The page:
Clicking, Running, RootingJo: Okay, what about Linspire 5 is so incredible and amazing compared to Suse or Fedora or any other cheap or free desktop Linux that it's worth £50 [CD or download edition with one-year CNR membership]. What's the main feature that warrants the added cost over other desktop Linux releases, or even some of the free ones such as Fedora? What's the real killer app?
Michael: There's no one killer program that we have that nobody else has. We do have the click and run [CNR] service, so installing or updating your computer is one-click easy. There are 2200 apps you can choose from, so there's one - our pretty unique service, CNR. It is an ongoing value, be it security updates, it really is one-click easy.
Michael: However, this is a service model. I heard you say you were fighting with MythTV - hey, it makes sense to give us a hundred bucks if your time is worth anything, because as you know, getting Linux to do what you want it to do often takes hours and hours. So it's not any one little piece as such, but if you sum up all the hundreds and hundreds of small things that we HAVE done. For example, just getting onto a Wi-Fi network, with Linux is a pain in the ass. But Linspire will auto-sense it, it'll auto-configure it, etcetera. That's just one thing out of hundreds and hundreds that we do which make Linux practical for the mass market.
Michael: We're not trying to win ultra-geeks. Ultra-geeks LIKE having to type commands, they think it's fun to learn the system, and to know the secret codes. That's just not our customer.
Jo: On the security front, I noticed during the presentation that you were running everything as root. Is that really a wise idea, to train users to run everything as the one user who can mess everything up whenever they feel like it? Should you not try to teach them one basic UNIX security idea, that you really don't want to run things as root?
Michael: I think, like everything, it's a question of balance. Ease of use, versus security. I defy anybody to tell me why is it more secure to not run as root. Nobody really has a good answer. They say "oh, yeah, it is!", but it really isn't. Here's why: What's the most important thing on your desktop? It's the data. If someone gets access to your libraries or whatever, who cares? Your data is the most precious thing on your computer. And whether you log in as root or log in as user, you have access to that data, technically anyone who's compromising your account has access to your data as well.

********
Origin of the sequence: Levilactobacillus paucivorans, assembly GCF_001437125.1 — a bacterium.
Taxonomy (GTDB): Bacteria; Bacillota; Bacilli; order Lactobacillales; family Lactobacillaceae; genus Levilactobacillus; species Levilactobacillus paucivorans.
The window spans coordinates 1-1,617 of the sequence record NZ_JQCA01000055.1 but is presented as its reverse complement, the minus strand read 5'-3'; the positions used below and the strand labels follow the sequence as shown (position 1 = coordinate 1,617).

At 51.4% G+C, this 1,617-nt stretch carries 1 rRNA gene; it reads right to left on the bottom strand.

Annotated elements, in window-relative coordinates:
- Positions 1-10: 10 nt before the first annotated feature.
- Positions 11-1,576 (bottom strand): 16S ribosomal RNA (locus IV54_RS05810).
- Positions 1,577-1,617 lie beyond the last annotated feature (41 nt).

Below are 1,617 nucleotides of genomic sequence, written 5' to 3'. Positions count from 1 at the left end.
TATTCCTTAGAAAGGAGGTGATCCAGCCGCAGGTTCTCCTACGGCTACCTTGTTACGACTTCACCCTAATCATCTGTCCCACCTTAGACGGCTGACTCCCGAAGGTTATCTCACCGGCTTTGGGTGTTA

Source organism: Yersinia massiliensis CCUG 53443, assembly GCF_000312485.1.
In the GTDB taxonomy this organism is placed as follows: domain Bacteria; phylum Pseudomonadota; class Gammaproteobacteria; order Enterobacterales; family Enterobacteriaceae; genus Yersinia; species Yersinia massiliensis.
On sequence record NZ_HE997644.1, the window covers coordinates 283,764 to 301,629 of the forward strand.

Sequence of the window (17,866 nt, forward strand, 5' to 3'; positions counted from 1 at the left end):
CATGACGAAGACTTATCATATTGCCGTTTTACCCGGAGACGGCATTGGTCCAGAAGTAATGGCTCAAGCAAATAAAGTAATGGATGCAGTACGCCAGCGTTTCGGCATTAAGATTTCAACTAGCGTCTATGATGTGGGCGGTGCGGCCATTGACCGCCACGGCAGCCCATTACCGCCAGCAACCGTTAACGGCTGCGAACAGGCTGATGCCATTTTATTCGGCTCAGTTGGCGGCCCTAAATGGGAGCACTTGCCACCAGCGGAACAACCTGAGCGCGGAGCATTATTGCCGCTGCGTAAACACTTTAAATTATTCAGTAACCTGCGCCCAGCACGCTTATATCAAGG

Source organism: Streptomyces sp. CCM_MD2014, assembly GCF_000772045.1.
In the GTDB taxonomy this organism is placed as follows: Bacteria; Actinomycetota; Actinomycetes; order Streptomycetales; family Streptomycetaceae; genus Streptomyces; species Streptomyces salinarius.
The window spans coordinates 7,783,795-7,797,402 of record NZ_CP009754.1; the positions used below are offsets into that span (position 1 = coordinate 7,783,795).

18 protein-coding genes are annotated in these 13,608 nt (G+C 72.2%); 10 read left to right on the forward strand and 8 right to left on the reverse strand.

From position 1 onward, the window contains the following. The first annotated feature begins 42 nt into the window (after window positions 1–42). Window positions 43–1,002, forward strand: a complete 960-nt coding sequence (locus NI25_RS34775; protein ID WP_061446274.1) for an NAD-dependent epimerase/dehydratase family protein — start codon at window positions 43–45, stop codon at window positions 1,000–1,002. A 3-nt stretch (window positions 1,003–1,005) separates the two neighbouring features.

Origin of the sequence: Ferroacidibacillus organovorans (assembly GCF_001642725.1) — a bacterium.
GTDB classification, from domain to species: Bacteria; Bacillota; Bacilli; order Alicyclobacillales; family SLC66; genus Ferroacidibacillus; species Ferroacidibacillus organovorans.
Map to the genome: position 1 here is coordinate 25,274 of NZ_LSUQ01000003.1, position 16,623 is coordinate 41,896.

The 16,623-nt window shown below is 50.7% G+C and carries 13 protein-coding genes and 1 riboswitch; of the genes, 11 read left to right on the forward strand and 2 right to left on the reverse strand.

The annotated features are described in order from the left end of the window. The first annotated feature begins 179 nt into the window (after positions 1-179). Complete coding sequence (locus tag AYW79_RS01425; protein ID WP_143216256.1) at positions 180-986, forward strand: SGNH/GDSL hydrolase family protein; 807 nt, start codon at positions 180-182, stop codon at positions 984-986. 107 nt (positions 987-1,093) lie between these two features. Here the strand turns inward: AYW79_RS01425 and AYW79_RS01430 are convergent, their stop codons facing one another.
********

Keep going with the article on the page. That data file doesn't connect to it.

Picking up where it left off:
Michael: Then you could say "Well, it's not really about your data, it's that people could accidentally mess things up!". Well, you could accidentally drive into a wall as well, it doesn't mean we should make all cars drive at 10 miles an hour. So, I don't see the added benefit. I DO see it's an added pain in the ass when grandma tries to change her wallpaper, and it tells her "you don't have root privileges". What are you talking about, man? I'm just trying to use my computer, or change the clock, or any one of a hundred other things. So, people always say "it's less secure", but I defy anyone to point out a single instance, and people all go "Well, I, erm, it's theoretical!". There's no one area I think you can point out where a machine that's run with the root user could be compromised. It couldn't be.
Michael: I know the hardcore geeks feel differently, that's fine. When somebody installs Linspire, we say "do you want to set up users, yes or no", we give them the choice, right there when they start up for the first time. If they want to set up multiple users, they're welcome to do that, but we don't force them to. That's the difference we have.
Jo: Is there any particular reason you decided to use Debian GNU/Linux as the basis for Linspire, rather than any of the other "mature" distributions out there to build on?
Michael: The click and run technology that we built runs best off dpkg package-managing strategies rather than RPM. We think dpkg is superior to RPM for CNR, so that's what drove us to use Debian. When we chose Debian four years ago, it was not as popular as it is today, it was all Red Hat but Debian's had a resurgence. It would have been much easier, and probably more "approved" generally, if we'd used Red Hat, but we feel there's a real advantage to going with Debian, because it's the foundation that allowed us to build CNR on top.